Additionally, under the act, a “child care facility” is a child day care center, group or family day care home, or any child care facility that must be licensed by the Department of Children and Families. The act specifies that the prohibition on e-cigarette use in family day care homes applies only when a child enrolled in day care is present.


Under the act, the prohibition on e-cigarette use does not apply to:

1. correctional facilities;

2. designated smoking areas in psychiatric facilities;

3. public housing projects;

4. classrooms, during e-cigarette demonstrations that are part of a medical or scientific experiment or lesson;

5. employee smoking rooms provided by employers;

6. outdoor portions of places serving alcohol, under certain circumstances (see below); and

7. tobacco bars, provided they do not expand or change their location as of October 1, 2015.

Establishments serving alcohol where using e-cigarettes is generally prohibited under the act may allow e-cigarette use in outdoor areas (i. e. , areas with no roof or other ceiling enclosure). If they choose to do so, they must prohibit e-cigarette use in at least 75% of outdoor areas where food is served and designate such areas with a “nonsmoking” sign. Any temporary seating area for special events in such establishments is not subject to the prohibition on e-cigarette use or signage requirements.

Under the act, a “tobacco bar” is a bar that has a permit to sell alcohol and, in the calendar year ending December 31, 2015, generated 10% or more of its annual gross income from on-site tobacco product sales and humidor rentals.

The act also permits hotel, motel, or similar lodging operators to allow guests to use e-cigarettes in up to 25% of rooms offered as guest accommodations.


In each room, elevator, area, or building in which e-cigarette use is prohibited by the act, the person in control of the premises must post or have someone post a sign indicating that state law prohibits e-cigarette use. Generally, the signs must have letters at least four inches high with principal strokes at least one-half inch wide. The act exempts elevators, restaurants, establishments that serve alcohol, hotels, motels, other lodgings, and healthcare institutions from the letter-size requirements.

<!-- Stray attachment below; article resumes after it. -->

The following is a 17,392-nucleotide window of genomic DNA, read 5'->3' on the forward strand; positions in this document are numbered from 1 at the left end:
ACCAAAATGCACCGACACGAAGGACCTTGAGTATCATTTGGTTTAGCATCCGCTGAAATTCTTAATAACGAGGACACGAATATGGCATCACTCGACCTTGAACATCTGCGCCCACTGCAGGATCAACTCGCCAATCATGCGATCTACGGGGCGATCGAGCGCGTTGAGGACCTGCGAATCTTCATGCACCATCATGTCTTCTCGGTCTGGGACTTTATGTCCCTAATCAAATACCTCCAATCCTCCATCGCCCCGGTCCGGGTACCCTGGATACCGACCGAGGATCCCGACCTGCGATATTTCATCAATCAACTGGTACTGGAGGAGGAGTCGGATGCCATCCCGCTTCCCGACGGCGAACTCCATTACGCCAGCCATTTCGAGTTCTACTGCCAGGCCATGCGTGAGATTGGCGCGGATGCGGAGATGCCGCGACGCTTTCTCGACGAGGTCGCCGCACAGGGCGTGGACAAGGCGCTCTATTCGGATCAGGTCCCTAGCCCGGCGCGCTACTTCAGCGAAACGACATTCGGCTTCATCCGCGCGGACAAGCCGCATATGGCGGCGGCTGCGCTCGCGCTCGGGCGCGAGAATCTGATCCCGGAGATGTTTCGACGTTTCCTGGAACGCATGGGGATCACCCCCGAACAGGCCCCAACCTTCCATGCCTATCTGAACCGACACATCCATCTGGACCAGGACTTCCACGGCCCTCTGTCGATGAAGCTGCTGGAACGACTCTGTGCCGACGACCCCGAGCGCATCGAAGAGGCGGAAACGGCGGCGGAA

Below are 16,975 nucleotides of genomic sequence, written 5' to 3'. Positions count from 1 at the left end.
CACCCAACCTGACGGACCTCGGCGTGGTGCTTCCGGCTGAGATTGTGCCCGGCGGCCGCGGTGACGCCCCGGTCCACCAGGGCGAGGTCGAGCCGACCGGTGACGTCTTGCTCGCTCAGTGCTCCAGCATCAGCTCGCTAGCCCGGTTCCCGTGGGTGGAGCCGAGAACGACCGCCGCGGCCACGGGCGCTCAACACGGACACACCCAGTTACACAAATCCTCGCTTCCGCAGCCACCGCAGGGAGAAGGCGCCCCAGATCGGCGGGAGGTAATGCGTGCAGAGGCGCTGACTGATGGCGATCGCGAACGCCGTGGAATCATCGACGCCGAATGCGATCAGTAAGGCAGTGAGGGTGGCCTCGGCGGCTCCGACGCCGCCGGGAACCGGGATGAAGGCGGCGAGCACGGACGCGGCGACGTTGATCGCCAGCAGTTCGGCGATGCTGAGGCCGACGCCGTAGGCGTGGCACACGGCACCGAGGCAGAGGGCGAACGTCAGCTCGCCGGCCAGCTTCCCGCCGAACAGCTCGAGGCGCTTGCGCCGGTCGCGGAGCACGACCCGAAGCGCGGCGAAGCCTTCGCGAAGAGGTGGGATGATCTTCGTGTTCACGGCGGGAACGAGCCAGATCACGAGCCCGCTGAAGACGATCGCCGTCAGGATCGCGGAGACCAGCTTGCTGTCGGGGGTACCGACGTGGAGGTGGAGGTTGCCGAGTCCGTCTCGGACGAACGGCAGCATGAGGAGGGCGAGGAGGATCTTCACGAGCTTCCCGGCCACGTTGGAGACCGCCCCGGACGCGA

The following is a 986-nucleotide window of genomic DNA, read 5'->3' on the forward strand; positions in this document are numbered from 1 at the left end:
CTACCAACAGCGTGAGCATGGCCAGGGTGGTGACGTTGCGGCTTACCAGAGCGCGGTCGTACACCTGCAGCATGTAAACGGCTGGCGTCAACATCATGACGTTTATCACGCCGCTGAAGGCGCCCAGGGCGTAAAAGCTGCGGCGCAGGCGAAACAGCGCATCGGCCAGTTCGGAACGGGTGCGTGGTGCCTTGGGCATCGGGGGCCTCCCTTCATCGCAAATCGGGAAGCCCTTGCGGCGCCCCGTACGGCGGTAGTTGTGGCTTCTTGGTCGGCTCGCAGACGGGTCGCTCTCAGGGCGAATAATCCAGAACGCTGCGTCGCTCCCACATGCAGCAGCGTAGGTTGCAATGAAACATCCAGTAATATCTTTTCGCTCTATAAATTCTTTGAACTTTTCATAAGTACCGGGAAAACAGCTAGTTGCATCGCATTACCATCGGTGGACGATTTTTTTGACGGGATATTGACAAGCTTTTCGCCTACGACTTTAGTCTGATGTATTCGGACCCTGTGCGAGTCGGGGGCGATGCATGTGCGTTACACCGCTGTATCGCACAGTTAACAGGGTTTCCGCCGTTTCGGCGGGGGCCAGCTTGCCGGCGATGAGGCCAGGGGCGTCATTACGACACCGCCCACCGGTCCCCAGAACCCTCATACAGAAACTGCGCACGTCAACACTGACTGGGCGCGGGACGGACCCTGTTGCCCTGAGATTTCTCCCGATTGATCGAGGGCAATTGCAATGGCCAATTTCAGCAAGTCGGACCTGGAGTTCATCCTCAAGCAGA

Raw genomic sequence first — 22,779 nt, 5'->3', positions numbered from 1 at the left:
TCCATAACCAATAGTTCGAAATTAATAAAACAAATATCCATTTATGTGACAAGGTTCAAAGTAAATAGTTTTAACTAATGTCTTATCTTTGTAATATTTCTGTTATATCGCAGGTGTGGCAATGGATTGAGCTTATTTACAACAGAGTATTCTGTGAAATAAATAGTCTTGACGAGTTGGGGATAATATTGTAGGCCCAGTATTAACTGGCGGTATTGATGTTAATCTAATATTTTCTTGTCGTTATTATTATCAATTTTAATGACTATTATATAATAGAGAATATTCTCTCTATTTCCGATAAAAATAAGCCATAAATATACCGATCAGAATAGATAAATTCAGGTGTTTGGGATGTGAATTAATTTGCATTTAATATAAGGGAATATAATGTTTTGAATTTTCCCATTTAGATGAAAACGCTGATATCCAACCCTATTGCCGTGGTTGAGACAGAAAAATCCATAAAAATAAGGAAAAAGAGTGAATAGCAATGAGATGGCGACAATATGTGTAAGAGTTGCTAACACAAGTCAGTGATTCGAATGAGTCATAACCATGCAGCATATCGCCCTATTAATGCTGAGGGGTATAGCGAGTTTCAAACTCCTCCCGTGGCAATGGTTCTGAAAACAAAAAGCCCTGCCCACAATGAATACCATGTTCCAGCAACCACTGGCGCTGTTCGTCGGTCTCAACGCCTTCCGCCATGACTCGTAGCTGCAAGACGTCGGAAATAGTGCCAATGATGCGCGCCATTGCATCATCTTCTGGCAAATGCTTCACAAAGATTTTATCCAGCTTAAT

Under the act, a person commits an infraction if he or she is found guilty of (1) using an e-cigarette where prohibited by the act, (2) failing to post required signs, or (3) removing the signs without authorization. The act specifies that a person may be arrested for using an e-cigarette in an elevator only if there is a sign indicating that such use is prohibited.


The act requires the Public Health Committee to hold a public hearing within 30 days after the finalization of the FDA's proposed rule on tobacco products deemed subject to the federal Food, Drug, and Cosmetic Act. The federal act gives the FDA the authority to regulate cigarettes, smokeless tobacco, and any other tobacco products that the FDA determines, by regulation, to be subject to the law. Part of the proposed FDA rule deems e-cigarettes to be tobacco products, thus subjecting them to many of the restrictions that currently apply to cigarettes (e. g. , requiring submission of ingredient lists and reporting of harmful and potentially harmful ingredients).

At the hearing, the committee must review the FDA rule and determine whether to recommend legislation on tobacco products, including e-cigarettes, in response to the rule.